Rodney Brooks

Robots, AI, and other stuff

Autonomous Vehicles 2023, Part II

I was going to write this post later this week filling in my promised experience from Thursday Oct 19th, 2023, experience of real fear that I might be involved in a really bad accident, while riding in a Cruise driverless taxi in San Francisco. The reason for rushing it out today is this story, today, that Cruise is no longer allowed to operate driverless taxis in San Francisco.

The story implies that they will no longer be allowed to operate even empty vehicles without a safety driver, which would mean two steps backwards from where they have been in San Francisco. It also says that Cruise misrepresented safety information to regulators.

My Recent Experience

I have taken around 36 Cruise driverless taxi rides over the last handful of months. They have had their ups and downs in user experience, and I had planned to talk about some of those in explaining why I do not think the experience is really what one expects from a deployed taxi service like Uber or Lyft.

But last Thursday night I had a moment where I experienced real fear, where for half a second I thought I might be involved in an extremely bad accident.

It was at night and we were crossing Divisadero, heading west, on Filbert. Left is a steep uphill few blocks on Divisadero. There was a car coming down the hill quite fast, as we crossed Divisadero. My Cruise, with nothing at all in front of it, braked hard, really hard, right in the middle of the intersection, harder than I had ever experienced a Cruise taxi braking. That brought us (me and my taxi) to almost a complete stop right in the path of the oncoming vehicle. Fortunately the other vehicle started to slow down and then the Cruise moved on out of its way.

This, above, is my recollection of what happened. When it braked hard a real pang of fear shot through my body. When I saw the car heading right at us a conscious version of that fear kicked in.

A human driver in that situation would mostly likely continue to drive and not brake at all. Braking was the best possible way to cause a collision. Not a good choice.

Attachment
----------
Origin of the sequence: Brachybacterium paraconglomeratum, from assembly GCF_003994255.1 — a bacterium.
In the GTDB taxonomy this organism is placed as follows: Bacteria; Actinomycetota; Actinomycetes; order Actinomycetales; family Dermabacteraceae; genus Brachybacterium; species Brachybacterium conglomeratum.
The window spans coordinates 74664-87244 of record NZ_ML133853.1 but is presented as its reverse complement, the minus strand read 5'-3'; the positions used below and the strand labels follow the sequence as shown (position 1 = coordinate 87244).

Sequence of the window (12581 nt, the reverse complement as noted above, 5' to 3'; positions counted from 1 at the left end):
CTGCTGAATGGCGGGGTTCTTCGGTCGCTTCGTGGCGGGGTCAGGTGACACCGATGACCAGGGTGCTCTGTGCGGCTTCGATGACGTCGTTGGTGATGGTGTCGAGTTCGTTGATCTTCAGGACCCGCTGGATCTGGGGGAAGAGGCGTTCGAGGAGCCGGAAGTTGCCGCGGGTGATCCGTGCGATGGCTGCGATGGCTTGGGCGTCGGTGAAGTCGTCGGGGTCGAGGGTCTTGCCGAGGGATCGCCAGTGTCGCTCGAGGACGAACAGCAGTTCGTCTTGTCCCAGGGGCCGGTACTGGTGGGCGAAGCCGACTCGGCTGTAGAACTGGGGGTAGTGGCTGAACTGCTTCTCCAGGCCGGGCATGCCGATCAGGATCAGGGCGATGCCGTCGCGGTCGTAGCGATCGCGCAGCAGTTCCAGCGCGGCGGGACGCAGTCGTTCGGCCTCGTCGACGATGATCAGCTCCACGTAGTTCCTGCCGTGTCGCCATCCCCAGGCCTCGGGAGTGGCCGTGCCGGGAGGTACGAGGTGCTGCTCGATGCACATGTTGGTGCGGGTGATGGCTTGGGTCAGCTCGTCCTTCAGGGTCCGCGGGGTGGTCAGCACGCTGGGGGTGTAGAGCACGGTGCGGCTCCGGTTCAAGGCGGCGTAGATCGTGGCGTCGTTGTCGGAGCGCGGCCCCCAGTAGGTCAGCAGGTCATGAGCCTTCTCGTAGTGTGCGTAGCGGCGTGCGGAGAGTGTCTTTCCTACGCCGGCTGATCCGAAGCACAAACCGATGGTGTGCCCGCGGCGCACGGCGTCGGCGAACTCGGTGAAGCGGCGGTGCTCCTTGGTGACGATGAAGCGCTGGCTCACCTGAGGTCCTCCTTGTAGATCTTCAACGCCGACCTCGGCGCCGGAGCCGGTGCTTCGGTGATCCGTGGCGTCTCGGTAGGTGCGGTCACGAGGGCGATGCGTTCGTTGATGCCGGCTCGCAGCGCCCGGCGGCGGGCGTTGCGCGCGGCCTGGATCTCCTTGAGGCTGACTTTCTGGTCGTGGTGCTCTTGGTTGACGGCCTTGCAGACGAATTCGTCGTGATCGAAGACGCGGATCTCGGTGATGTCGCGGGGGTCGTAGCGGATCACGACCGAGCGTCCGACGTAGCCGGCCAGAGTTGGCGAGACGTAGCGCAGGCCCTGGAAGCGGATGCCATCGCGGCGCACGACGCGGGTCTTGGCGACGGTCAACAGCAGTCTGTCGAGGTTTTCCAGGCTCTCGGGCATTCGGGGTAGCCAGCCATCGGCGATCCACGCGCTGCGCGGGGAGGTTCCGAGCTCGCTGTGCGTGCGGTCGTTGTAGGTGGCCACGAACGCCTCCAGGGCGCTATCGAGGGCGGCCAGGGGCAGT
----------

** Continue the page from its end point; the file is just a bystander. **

In previous accidents that have resulted in collisions Cruise vehicles have been at a stop. My interpretation, and I have no knowledge of whether this is true or not, was that rather than take the risk of hitting another vehicle while moving, the algorithms were set to freeze when there was an imminent collision, as better than running into someone else. A weird hard-wired trolley problem solution which does not protect the Cruise vehicle, but unfortunately for a rider does not protect them either. And in many cases increases the likelihood of  a collision rather than reduces it.

See a Cruise with a passenger freezing in the middle of an intersection back in August, getting hit and sending a passenger to hospital.

More to come…

5 comments on “Autonomous Vehicles 2023, Part II”

  1. Your guess at what causes Cruise vehicles to stop certainly makes sense to me. After all, if the s/w finds itself in a situation that it doesn’t understand, stopping ASAP sounds like a good idea. There’s also perhaps a calculation on the part of the designers that their car is less likely to be blamed as the cause of the accident if it’s stationary at the moment of contact.

    The technology may well reach a point where it can be proven that it causes fewer accidents than human drivers, but the accidents are likely to be of a different nature. I suspect people will not accept this kind of parity.

  2. I don’t have nearly the years of experience in robotics that you have, or even as much experience as some of the Cruise engineers. But in 17 years of researching, designing and building control systems I’ve learned that the real world is humbling. My point is that even I could see what a big risk it is to let robo-taxis operate without a safety driver. How is it that more seasoned experts justify these risks to others? And may I be bold and ask , have all 36 rides been fully autonomous (without safety driver)?

    1. The three rides I took in May 2022, and the three dozen I took over the last few months (both back when I was in a special “free” program, and since then when I have been a paying passenger) were all with no human, other than me and friends, in the car, and no remote human in the driving loop.

  3. Rodney, you had good reason to worry. Cruise’s whole safety program is simply “stop immediately”. But that just isn’t safe. A couple of days ago a motorcyclist was injured because they ran into a suddenly stopped Cruise. But the scariest example is where a Cruise stopped in the middle of an intersection because a car was coming quickly toward them, just like your situation. The resulting crash was spectacular. Fortunately the Cruise was empty at the time. See video at

    And note the details of the software update done just before the crash. It clearly did not work!

    And a large detailed list of AV mishaps can be seen at . Safety has not been Cruise’s forte.

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